The images are part of another phase of the Gonch project I call the Gonchlog. In this process, I search through consumer magazines and cut out the five letters of “gonch,” then glue them onto accounting paper. The source, its date of publication, and volume number are noted. The intention is to draw out that key nonsense word from these commercial propaganda vehicles in order to find a way forward.
One of my short stories featuring the Doom Pussy appeared yesterday in online in outlaw literary journal The Scum Gentry. Upon accepting it, the editor remarked on its “strong Burroughsean flavor and blatantly trangressive and demented tone,” which I thought nailed it pretty well. He summarized it this way: “Pussy, Doom and Smash lay waste to their world in this experimental psychosexual sci-fi riff.” Needless to say, this involves strong language that is NSFW and for mature audiences only. Read at your own risk here.
Online Experimental poetry journal Brave New Word‘s Issue 12 is a tribute to Ernest Hemingway’s experimental, pre-Dada poem “Blank Verse.” You’ve probably seen it somewhere. BNW editor Volodymyr Bilyk describes it this way:
“Blank Verse” is a five line poem that consists solely of punctuation marks divided by extensive spaces to resemble a legitimate text object. The poem consists of:
a pair of quotation marks; an exclamation mark, colon, coma, dot; coma, coma, coma, dot; coma, semicolon, exclamation mark and another coma.
As you can see – it is obviously a throwaway joke. But in the same time it manages to go far beyond its original intent.
You can read his full examination of the piece (and view Hemingway’s original) on Volodymyr’s personal blog here.
All the pieces in BNW #12 are responses in some way to Papa Hemingway’s piece. There are contributions from many artists in the international experimental poetry scene, including Mark Young, John M. Bennett, Sacha Archer, Andriy Antonovskiy, and many more. Lots of amusing remixes, re-dos, and re-visionings. Who knew one could do so much with punctuation! If you like your poetry concrete and a little silly, this issue is for you.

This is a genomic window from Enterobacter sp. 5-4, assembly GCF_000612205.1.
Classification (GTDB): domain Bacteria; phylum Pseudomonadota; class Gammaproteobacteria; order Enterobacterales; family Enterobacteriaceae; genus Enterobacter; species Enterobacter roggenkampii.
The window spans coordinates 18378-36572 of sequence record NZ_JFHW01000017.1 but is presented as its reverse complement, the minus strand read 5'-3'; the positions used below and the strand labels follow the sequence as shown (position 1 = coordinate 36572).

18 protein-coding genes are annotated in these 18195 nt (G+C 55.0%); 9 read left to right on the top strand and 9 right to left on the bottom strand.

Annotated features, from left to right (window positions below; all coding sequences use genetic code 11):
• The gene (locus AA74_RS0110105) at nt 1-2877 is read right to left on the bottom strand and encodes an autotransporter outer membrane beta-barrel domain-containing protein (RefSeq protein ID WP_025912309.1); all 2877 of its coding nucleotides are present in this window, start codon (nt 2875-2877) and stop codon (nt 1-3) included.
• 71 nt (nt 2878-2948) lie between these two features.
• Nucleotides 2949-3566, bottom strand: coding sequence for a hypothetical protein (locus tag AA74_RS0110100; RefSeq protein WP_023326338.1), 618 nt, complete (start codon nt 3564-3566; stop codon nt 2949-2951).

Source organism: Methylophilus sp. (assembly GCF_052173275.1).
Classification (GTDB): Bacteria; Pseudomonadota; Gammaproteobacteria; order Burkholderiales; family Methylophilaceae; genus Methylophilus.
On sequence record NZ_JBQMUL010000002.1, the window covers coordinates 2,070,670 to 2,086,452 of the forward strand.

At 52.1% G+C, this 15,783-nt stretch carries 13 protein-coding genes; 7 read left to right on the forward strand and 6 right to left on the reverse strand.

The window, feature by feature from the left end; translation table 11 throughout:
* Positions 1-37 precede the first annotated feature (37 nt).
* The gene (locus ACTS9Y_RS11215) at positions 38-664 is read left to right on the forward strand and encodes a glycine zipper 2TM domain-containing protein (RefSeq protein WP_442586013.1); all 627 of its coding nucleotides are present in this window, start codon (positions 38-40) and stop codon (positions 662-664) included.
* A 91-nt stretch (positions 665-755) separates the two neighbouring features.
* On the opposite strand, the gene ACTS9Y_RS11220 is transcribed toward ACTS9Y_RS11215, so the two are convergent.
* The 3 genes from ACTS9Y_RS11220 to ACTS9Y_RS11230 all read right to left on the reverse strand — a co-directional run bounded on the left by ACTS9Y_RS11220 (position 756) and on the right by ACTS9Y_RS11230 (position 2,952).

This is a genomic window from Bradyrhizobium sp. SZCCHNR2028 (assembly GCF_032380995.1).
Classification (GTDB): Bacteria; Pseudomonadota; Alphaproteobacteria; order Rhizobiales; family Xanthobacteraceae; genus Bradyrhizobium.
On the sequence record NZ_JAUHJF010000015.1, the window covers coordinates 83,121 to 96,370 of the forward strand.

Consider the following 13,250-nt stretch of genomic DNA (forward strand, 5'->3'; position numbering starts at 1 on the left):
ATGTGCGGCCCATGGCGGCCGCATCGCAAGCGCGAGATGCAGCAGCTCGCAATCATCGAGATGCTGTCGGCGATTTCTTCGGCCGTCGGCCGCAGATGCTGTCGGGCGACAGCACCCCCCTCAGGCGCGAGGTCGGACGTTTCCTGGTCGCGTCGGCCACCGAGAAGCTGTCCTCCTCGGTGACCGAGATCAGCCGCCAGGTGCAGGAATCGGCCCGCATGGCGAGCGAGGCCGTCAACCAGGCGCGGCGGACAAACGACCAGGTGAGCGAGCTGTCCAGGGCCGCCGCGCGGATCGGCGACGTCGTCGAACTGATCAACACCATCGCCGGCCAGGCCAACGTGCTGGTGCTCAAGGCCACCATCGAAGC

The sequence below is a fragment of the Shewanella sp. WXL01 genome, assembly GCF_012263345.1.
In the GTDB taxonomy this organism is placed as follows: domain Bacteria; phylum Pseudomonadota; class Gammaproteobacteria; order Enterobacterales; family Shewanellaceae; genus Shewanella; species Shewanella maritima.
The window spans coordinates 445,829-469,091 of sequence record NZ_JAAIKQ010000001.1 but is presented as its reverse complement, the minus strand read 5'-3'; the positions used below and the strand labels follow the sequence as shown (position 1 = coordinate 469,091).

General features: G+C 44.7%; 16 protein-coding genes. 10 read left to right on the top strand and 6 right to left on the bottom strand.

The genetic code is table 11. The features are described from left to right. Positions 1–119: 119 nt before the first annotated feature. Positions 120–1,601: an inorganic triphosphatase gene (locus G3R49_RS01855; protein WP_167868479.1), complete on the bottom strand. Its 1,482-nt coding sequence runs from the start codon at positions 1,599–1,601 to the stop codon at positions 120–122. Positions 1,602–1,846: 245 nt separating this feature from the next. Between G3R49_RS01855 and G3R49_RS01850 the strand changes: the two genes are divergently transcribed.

My own response is a concrete poem called “Grawlix Grid,” an 8×10 construction of various punctuation marks. You can view it online here.
Always an event when a new issue of online journal Angry Old Man is released, and the new #4 is no exception. Crammed with piles of cutting edge images, videos, essays and poems, it covers the international experimental lit and multimedia scene more thoroughly than anything I’ve seen since Otoliths. Impossible to fairly represent the contents in a brief summary; best just to visit the site here.
I’m very pleased that this issue includes six miscellaneous video stills, the “Silenced Scribes” video, and four poems: “Supreme Facts” (brief excerpt below), “Sparkle of a Golden Nose,” “IOU-topia,” and “On the House.” You can check out the stills here, the video here (yes, it’s been on YouTube for a while), and the texts on this page.
DC people may be interested to know that “Reinforcement Labels” is set in Meridian Park (aka Malcolm X Park), and describes a typical weekend scene there, probably on one of the occasions my son and I went there so he could ride his skateboard.
Allagon allagon noch ohan
logonallanach cholloch noch nohal
nonoll ocalch hoch alag nach
gongalla noch chaggah oggon
choll agal ancha naag logolnag
cocall calla nonalla naollo
ogollocha agonoa nogg llogah
haagah golh nachlanna noll
golh noch colaag noch allo
noch allo noch allonagga
Lo Goncho no allo
chachallanagach agan galhannach
noch gangaang alloocal
One of my new lines of literary inquiry, the Gonch project has several different phases. Text pieces, like the one above, are written using a vocabulary limited to words invented from the nonsense phrase “All Gonch.” It’s an attempt to create a new language, imagining also the culture behind it through the shape, sounds and structure of the words, that might arise after the death of the current (American) culture and language. The composition proceeds intuitively, going for sounds and structures that seem poetic, even if they don’t carry semantic meaning to a non-Gonch reader.